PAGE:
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  • Tuesday, March 18, 2008

    Down In The Valleys

    There's Water
    there's fishing
    .. The cloistered mind of the high country tends to forget that there are other bits of humanity that seem to enjoy four full seasons and a world with minimal snow.
    .. We took our annual 'tax trip' to the lowlands and experienced a range of landscapes, fishing opportunities, and cultural milieus; seemingly worlds away from the high valleys.
    .. It's a gentle trip, save for the office time and the resident tax grump. It's a trip that reminds us about the outside world. It's a trip that allows our trusty steed to stretch it's legs and breath some different air.
    .. It's a trip of short duration; into a hectic world where there are more cars for sale at the Ford dealer than in the whole town of West Yellowstone. It's a chance to spend a couple of nights discovering that all those TV Channels are really the same. It's a chance to observe the pub-customs of a college town. It's a time to remind ourselves that all is not white.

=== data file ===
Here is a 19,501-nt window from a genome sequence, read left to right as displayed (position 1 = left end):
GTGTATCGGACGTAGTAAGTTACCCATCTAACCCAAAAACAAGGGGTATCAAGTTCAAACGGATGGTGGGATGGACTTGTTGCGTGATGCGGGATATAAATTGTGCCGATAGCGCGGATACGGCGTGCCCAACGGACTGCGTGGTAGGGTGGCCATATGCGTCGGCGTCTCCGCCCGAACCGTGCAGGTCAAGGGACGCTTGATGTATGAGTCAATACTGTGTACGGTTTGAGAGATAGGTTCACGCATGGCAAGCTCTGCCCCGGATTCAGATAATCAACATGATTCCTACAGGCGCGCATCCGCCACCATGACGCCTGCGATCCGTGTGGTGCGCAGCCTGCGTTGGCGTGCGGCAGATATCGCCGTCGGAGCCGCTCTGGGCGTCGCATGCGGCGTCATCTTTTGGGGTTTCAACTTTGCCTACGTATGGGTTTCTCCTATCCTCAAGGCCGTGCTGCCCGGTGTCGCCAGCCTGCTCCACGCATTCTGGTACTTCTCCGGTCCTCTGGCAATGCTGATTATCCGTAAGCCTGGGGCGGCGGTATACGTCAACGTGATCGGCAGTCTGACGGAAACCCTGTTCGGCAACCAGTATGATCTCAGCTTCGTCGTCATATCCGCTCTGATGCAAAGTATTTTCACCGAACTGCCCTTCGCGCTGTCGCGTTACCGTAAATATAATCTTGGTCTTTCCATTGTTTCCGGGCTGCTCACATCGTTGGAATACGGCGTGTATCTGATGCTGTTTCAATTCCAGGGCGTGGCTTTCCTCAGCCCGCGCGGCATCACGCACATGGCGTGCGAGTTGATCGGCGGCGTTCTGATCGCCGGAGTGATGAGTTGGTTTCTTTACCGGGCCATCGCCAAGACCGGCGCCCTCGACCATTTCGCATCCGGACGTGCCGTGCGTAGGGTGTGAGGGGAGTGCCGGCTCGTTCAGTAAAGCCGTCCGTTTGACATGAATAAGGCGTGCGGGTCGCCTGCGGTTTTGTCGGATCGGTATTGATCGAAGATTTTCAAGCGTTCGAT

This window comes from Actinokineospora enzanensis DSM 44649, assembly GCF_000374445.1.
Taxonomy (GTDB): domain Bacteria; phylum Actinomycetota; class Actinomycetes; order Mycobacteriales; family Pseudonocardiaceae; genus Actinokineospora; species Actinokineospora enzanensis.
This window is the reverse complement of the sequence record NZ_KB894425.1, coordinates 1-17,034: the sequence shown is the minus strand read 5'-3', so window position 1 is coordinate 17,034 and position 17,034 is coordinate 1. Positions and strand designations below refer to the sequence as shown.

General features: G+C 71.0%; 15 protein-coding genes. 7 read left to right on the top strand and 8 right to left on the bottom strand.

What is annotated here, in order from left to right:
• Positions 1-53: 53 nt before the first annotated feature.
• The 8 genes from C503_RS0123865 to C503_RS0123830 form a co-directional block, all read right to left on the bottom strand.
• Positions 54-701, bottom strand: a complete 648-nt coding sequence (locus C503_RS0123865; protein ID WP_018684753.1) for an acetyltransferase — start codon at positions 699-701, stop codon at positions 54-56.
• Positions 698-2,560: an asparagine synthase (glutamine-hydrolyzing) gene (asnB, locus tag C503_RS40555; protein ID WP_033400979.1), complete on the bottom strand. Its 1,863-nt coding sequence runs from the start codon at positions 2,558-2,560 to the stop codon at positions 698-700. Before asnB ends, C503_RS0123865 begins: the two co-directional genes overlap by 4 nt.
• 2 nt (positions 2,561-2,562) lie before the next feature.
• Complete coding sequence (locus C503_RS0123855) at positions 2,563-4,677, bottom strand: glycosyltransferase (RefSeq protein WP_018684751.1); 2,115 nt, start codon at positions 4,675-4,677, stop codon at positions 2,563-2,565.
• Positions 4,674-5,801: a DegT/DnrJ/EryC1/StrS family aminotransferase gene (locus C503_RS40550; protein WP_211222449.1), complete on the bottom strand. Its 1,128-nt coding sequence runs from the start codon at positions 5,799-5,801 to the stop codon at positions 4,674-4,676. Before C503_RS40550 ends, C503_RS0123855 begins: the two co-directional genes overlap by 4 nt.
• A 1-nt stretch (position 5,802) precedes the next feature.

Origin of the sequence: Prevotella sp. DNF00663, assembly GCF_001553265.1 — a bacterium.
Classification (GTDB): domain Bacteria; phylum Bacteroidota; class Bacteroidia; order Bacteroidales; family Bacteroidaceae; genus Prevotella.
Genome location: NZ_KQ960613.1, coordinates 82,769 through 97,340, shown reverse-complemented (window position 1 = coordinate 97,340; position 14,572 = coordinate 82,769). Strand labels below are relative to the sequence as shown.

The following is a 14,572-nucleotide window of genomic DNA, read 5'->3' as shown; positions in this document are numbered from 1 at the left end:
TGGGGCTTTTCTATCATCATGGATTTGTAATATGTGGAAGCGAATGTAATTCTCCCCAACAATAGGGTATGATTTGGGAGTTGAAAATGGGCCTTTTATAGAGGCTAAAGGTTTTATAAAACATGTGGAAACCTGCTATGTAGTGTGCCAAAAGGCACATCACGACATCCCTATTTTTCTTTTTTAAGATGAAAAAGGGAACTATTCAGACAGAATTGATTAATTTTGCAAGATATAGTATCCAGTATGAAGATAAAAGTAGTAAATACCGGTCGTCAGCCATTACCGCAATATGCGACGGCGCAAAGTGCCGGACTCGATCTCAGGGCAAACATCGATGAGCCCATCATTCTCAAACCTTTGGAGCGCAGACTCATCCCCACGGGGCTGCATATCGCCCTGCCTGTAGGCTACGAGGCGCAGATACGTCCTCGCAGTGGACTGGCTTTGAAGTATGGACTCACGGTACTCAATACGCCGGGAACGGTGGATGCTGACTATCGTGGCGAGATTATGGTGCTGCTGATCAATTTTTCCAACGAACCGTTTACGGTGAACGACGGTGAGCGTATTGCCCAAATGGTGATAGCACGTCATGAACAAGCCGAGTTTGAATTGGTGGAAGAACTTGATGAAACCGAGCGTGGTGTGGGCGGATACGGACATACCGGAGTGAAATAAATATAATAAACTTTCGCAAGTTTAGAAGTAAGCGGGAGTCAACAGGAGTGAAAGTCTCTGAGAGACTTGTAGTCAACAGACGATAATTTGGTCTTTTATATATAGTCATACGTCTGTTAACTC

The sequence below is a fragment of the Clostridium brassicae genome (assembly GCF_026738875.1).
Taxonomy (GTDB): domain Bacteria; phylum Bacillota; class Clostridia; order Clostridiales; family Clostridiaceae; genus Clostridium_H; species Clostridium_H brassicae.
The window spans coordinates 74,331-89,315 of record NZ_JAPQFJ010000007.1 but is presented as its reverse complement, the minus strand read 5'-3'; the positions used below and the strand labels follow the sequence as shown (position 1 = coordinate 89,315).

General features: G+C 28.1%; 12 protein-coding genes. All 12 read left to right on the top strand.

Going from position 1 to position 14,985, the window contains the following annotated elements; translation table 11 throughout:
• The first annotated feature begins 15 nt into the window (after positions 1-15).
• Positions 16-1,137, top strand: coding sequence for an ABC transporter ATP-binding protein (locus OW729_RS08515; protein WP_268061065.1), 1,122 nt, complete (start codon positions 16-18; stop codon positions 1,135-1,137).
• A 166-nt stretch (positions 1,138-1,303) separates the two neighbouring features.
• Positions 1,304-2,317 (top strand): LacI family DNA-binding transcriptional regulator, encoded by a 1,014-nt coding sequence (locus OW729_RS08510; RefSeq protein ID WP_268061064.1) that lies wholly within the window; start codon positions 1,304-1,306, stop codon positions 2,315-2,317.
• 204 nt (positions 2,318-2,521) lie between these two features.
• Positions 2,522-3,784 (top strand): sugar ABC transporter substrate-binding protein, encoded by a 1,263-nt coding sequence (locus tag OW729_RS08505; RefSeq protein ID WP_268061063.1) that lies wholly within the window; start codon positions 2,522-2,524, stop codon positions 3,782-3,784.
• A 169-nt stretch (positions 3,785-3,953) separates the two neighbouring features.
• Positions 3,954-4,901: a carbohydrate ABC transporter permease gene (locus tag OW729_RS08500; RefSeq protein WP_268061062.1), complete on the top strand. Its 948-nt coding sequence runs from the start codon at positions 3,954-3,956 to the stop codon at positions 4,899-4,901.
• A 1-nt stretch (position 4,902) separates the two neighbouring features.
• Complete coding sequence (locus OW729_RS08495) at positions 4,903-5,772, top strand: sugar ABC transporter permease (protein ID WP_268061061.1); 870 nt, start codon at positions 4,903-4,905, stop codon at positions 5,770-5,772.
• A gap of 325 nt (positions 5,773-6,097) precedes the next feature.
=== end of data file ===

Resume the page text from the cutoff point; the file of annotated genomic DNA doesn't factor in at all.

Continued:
.. We left the land of skis and sleds early. The roads were dry, the sky was troubled, the breakfast had settled, and winter was clearly present in the heavy boots, parkas, steamy breath, and scattered snow flakes. It was a warm 12 degrees and life was stirring about as the weekend was awakening.
    .. Heading north we entered Yellowstone National Park. The meadows at the confluence of the Gallatin River and Fan Creek are still so deep in snow that both the willows and the water are buried. The trailhead sign is just visible above the drifted snow, and there's little to suggest that three months hence there will be good fishing here.
    .. As the day brightened and the canyon invited us to the lower elevations; it is very obvious that fishing is a lowland thing this time of year.